Patients were 25 men and 19 women with ages ranging from 26 to 93 years (median age, 56.8 yr). Diagnosis of endocarditis was definitive in all cases. In 22 we obtained evidence of endocarditis based on the presence of vegetations obtained during surgery (18 patients) or autopsy in the absence of prior surgery (4 cases); in addition, 32 had evidence of endocardial involvement by echocardiography (15 by TTE and 17 by TEE). The detection rate for vegetation of TTE and TEE in patients with PVE was 35.2% and 88.8%, respectively (6 of 17 vs. 8 of 9 cases, respectively; p < 0.05).
Thirty-eight (86.3%) patients had predisposing cardiac diseases: 17 (38.6%) had prosthetic valves, which were 13 metallic valves (Hall-Kaster, Björk, St Jude) and 4 bioprosthesis valves (Hancock); 10 (22.7%) had degenerative valvular disease; 4 (9%) had rheumatic valve disease; 3 (6.8%) had congenital cardiac disease (1 ductus arteriosus and 2 bicuspid aortic valves); 3 (6.8%) had previous endocarditis; and 1 had mitral valve prolapse. In 5 (11.3%) patients an underlying valve condition was not determined.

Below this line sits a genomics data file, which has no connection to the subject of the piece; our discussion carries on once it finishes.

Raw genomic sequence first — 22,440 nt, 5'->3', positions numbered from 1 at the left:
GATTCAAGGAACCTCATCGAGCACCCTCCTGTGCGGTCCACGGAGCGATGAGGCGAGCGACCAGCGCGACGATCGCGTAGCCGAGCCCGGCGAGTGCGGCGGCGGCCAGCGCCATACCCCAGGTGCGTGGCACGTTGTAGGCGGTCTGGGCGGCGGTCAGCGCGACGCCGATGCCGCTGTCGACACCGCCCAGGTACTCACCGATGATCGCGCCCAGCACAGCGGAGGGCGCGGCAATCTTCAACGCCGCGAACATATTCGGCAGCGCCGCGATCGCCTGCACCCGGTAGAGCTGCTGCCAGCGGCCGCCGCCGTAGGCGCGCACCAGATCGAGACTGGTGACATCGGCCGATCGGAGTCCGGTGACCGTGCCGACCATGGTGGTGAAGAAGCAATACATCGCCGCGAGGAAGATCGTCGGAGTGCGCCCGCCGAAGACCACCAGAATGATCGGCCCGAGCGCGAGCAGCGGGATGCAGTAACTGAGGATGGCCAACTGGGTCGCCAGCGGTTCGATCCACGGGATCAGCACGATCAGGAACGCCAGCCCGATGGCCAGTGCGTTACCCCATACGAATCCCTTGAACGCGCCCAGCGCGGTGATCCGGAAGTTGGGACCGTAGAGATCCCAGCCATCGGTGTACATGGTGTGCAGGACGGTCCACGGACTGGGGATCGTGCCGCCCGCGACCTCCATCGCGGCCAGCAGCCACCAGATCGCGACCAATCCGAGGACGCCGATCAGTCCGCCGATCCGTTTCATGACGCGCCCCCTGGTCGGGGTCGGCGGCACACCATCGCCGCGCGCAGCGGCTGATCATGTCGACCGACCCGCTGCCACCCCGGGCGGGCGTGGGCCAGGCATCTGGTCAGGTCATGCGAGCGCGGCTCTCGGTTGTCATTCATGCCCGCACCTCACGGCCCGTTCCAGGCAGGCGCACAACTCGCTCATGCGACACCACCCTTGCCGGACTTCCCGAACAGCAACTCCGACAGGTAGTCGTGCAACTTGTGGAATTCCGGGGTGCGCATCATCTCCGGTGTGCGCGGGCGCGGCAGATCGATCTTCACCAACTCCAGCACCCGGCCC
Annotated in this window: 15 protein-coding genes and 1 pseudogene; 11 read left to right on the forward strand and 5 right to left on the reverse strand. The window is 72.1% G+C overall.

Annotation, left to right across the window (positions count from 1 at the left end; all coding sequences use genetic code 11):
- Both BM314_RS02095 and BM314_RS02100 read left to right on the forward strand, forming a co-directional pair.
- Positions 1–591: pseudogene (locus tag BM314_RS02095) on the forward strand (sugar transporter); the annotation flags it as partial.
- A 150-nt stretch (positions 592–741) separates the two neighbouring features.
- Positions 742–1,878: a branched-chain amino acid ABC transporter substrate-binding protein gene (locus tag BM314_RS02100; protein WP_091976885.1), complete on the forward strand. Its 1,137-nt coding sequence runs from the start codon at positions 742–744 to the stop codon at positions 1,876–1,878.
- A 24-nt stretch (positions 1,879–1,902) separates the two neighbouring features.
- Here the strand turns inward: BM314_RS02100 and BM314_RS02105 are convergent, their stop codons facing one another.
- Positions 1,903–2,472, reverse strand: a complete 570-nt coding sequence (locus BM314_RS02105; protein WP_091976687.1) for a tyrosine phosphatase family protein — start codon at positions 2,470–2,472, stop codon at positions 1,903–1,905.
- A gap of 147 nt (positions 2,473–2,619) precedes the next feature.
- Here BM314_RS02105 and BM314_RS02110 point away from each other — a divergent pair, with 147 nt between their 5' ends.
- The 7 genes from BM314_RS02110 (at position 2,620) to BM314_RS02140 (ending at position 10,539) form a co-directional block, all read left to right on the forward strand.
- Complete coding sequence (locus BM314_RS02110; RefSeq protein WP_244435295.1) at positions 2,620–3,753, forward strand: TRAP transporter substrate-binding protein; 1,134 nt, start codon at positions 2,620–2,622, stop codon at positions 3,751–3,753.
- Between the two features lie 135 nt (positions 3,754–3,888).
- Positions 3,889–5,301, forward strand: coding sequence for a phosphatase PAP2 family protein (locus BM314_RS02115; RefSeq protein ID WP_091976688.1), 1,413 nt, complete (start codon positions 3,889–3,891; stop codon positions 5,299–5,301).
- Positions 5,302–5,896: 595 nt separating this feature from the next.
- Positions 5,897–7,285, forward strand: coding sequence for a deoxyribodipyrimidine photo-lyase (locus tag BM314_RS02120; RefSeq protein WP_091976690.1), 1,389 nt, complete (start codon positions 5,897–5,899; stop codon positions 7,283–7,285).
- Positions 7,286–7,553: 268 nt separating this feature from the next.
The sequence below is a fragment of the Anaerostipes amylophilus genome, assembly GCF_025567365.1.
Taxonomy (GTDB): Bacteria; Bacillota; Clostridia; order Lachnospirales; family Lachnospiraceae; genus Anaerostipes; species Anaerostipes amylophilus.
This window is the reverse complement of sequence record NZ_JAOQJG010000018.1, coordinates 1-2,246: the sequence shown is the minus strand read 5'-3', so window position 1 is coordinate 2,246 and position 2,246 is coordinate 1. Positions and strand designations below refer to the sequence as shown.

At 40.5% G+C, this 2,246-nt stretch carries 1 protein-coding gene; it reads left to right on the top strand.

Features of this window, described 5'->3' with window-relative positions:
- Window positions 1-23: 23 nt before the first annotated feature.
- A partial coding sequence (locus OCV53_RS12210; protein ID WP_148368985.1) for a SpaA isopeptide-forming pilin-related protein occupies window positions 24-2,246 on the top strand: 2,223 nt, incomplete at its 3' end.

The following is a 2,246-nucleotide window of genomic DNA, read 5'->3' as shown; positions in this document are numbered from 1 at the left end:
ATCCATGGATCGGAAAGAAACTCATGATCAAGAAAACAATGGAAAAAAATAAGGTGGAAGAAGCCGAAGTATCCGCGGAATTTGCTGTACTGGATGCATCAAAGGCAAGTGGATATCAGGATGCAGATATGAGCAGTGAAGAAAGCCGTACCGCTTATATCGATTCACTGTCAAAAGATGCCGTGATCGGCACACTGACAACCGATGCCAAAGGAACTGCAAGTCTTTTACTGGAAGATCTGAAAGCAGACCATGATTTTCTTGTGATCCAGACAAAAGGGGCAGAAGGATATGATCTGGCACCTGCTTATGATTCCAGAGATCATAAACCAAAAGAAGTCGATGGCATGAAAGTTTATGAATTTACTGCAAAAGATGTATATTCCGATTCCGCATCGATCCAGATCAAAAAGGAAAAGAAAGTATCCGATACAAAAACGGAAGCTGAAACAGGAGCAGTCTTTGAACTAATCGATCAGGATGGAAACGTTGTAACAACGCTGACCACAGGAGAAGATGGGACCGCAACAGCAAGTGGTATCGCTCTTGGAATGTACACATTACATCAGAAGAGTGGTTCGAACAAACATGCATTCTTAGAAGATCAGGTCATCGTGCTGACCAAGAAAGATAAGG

Twenty (45.4%) patients had extracardiac diseases: 6 (13.6%) had cirrhosis of the liver, 5 (11.3%) had gastrointestinal or genitourinary neoplasia, 4 (9%) had obstructive uropathy, and 3 (6.8%) were human immunodeficiency virus (HIV)-infected drug abusers. In addition, 1 patient was a renal transplant recipient and another 1 patient had an urethrocutaneous fistula.